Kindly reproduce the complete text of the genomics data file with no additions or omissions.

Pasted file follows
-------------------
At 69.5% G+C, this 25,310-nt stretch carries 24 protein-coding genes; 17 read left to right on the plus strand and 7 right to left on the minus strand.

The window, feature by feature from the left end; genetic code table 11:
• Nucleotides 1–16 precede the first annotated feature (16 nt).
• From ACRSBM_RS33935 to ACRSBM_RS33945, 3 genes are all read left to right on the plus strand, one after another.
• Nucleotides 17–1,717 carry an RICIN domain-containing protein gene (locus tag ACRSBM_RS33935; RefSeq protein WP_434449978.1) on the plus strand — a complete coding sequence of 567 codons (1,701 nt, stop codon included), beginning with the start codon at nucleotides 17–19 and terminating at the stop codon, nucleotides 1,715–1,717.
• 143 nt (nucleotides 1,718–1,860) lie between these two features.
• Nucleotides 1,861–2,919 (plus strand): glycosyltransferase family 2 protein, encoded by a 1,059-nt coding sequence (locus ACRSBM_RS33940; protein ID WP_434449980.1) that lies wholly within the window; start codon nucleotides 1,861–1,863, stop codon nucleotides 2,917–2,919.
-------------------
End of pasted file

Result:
At 69.5% G+C, this 25,310-nt stretch carries 24 protein-coding genes; 17 read left to right on the plus strand and 7 right to left on the minus strand.

The window, feature by feature from the left end; genetic code table 11:
• Nucleotides 1–16 precede the first annotated feature (16 nt).
• From ACRSBM_RS33935 to ACRSBM_RS33945, 3 genes are all read left to right on the plus strand, one after another.
• Nucleotides 17–1,717 carry an RICIN domain-containing protein gene (locus tag ACRSBM_RS33935; RefSeq protein WP_434449978.1) on the plus strand — a complete coding sequence of 567 codons (1,701 nt, stop codon included), beginning with the start codon at nucleotides 17–19 and terminating at the stop codon, nucleotides 1,715–1,717.
• 143 nt (nucleotides 1,718–1,860) lie between these two features.
• Nucleotides 1,861–2,919 (plus strand): glycosyltransferase family 2 protein, encoded by a 1,059-nt coding sequence (locus ACRSBM_RS33940; protein ID WP_434449980.1) that lies wholly within the window; start codon nucleotides 1,861–1,863, stop codon nucleotides 2,917–2,919.